Social Media

Color War: Brands Attempt to Cash In on the Great Dress Debate via Social Media

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Modern advertising: if it's trending on Twitter, you better believe major brands' social media experts are trying to figure out a way to tweet about it.

On Thursday, the internet found itself completely swept up in a debate about a dress: Is it blue and black or white and gold?

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People who saw blue and black couldn't imagine how anyone could see white and gold, and vice versa. Twitter was in an uproar. Buzzfeed's article on the reportedly drew more visitors to the site than any other article. Celebrities chimed in.

At this point, fast-food companies sprang into action, eager to hitch their wagon onto the beyond viral dress and get some free social media marketing.

Related: Domino's Wants Customers to Tattle on Franchisees Who Haven't Updated Their Signage

The flops.

In an era where slang like 'bae' has become part of social-media etymology for many brands, most attempts to bring the dress debate into marketing just seemed awkward. When every chain is going to tweet about a trending topic, brands need to either step up their social media game or change their tactics. It's worth noting that the chains most frequently linked to "millennial" customers, including Shake Shack, Chipotle, Starbucks and Taco Bell were, as of 10:45 a.m. ET, free of tweets regarding the dress debate.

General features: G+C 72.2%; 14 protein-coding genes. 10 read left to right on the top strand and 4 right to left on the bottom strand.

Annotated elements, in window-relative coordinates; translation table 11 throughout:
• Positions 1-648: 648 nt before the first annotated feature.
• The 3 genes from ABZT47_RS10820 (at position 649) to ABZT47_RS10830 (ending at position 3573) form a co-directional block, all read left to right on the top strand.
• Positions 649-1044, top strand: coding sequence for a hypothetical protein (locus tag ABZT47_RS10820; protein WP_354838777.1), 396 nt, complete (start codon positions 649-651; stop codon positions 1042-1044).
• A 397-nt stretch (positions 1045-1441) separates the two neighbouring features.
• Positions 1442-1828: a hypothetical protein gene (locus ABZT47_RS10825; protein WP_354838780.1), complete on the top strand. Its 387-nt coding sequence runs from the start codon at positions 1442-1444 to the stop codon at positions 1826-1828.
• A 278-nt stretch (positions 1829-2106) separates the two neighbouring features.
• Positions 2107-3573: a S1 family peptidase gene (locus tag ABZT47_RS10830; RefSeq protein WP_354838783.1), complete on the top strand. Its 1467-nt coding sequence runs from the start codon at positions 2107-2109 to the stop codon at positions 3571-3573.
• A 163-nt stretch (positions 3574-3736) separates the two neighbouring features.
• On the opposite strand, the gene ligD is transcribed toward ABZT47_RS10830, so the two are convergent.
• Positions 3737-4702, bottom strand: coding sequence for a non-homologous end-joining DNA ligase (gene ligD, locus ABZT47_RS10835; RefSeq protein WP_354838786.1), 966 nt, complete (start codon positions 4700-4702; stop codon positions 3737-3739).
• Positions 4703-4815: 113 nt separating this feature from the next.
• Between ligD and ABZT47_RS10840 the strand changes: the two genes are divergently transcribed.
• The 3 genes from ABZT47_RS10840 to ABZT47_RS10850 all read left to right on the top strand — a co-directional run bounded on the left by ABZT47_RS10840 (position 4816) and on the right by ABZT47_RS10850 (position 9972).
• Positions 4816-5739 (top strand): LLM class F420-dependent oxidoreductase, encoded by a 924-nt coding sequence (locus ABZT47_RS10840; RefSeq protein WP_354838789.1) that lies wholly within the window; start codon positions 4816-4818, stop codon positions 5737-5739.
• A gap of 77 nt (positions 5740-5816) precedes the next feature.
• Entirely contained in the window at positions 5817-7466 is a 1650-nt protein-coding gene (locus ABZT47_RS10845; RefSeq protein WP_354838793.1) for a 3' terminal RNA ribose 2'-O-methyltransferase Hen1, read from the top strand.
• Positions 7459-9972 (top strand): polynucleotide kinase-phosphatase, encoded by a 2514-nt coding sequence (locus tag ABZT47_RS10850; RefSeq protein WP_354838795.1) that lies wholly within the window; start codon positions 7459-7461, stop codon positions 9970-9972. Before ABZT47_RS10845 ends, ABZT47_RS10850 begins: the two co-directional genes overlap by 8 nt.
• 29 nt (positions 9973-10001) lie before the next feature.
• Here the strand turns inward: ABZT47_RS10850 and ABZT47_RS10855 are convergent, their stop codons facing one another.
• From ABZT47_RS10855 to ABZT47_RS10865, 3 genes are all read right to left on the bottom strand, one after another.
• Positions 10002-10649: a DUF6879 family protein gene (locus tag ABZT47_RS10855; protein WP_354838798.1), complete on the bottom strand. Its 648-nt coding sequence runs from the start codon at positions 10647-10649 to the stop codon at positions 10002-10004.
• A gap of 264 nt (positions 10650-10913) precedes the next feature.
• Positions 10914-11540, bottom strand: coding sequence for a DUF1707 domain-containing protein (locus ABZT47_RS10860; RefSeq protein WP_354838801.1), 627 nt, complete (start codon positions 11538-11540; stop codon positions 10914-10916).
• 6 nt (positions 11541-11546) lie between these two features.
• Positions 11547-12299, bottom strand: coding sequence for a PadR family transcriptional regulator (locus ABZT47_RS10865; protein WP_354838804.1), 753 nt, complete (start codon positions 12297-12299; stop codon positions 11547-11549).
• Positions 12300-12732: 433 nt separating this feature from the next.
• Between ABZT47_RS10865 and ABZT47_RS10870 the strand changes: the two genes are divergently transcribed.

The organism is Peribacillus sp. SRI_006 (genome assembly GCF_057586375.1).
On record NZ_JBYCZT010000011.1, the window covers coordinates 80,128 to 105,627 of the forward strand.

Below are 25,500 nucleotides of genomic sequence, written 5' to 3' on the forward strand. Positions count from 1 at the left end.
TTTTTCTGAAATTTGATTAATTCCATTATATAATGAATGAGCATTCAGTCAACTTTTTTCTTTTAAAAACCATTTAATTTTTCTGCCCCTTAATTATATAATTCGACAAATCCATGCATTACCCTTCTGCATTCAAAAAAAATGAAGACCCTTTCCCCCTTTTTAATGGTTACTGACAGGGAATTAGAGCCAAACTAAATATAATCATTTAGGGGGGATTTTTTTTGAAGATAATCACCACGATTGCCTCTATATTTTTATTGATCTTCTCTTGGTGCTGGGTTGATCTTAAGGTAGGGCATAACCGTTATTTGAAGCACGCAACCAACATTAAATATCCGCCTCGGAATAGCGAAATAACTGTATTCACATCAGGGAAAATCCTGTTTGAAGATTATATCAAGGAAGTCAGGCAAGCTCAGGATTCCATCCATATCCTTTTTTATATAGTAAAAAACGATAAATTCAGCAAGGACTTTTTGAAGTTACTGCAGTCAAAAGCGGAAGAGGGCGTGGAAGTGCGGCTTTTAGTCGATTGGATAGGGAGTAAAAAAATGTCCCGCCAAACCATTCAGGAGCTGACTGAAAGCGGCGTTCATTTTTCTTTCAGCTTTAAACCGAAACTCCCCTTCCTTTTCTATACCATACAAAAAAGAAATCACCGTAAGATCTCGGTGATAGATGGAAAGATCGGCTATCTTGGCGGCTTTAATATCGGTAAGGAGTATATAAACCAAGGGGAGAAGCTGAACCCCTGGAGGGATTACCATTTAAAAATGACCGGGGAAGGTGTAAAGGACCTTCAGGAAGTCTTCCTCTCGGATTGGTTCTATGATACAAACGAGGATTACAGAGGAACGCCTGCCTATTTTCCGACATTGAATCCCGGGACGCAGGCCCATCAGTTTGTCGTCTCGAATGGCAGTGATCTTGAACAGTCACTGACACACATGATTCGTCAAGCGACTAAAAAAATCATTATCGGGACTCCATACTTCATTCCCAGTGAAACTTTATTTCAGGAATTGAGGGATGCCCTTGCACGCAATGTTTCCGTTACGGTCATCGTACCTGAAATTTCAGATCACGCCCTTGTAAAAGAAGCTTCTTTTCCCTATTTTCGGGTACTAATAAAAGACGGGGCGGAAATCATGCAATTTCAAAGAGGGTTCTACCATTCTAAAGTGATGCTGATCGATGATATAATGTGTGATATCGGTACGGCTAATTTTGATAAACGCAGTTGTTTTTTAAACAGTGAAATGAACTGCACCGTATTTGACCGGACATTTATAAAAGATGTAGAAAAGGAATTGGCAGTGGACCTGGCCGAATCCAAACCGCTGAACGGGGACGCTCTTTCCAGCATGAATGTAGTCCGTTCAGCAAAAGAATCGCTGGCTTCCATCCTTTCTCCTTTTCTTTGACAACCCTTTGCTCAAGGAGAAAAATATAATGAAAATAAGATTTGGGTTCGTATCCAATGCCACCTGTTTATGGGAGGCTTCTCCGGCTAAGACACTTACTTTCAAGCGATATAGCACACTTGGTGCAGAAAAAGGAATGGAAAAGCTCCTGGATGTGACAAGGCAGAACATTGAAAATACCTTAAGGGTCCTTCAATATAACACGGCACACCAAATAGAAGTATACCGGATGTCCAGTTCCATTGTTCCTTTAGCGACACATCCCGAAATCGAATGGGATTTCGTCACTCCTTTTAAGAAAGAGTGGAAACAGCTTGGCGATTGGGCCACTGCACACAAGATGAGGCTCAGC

The cheesiest.

For simplicity and timeliness, Pizza Hut beats out Domino's with 20 times as many retweets. (Papa John's, perhaps laying low on Twitter after the Iggy Azalea incident, did not speak out on the matter.)

Related: Shake Shack Is 100 Times More Successful Than McDonald's on Instagram, Analysts Say

The early bird.

IHOP didn't go overboard, but by tweeting last night, when all anyone online wanted to do was talk about The Dress with anyone possible, the chain managed to rack up more than 2,500 retweets in 12 hours. The only brand that had a wider social reach was Pizza Hut, another account that managed to get a tweet out late Thursday night.

The best.

While most chains' attempts at viral marketing seem shoehorned and uncomfortable, Denny's is constantly offering weird commentary, often on whatever has gone viral that day. When it comes to trying cash in on viral content, Denny's is the only Twitter reliably weird enough to make the Internet kind of make sense.

Related: Why KFC Is Developing an Edible Coffee Cup in the U.K.

Edition: December 2016

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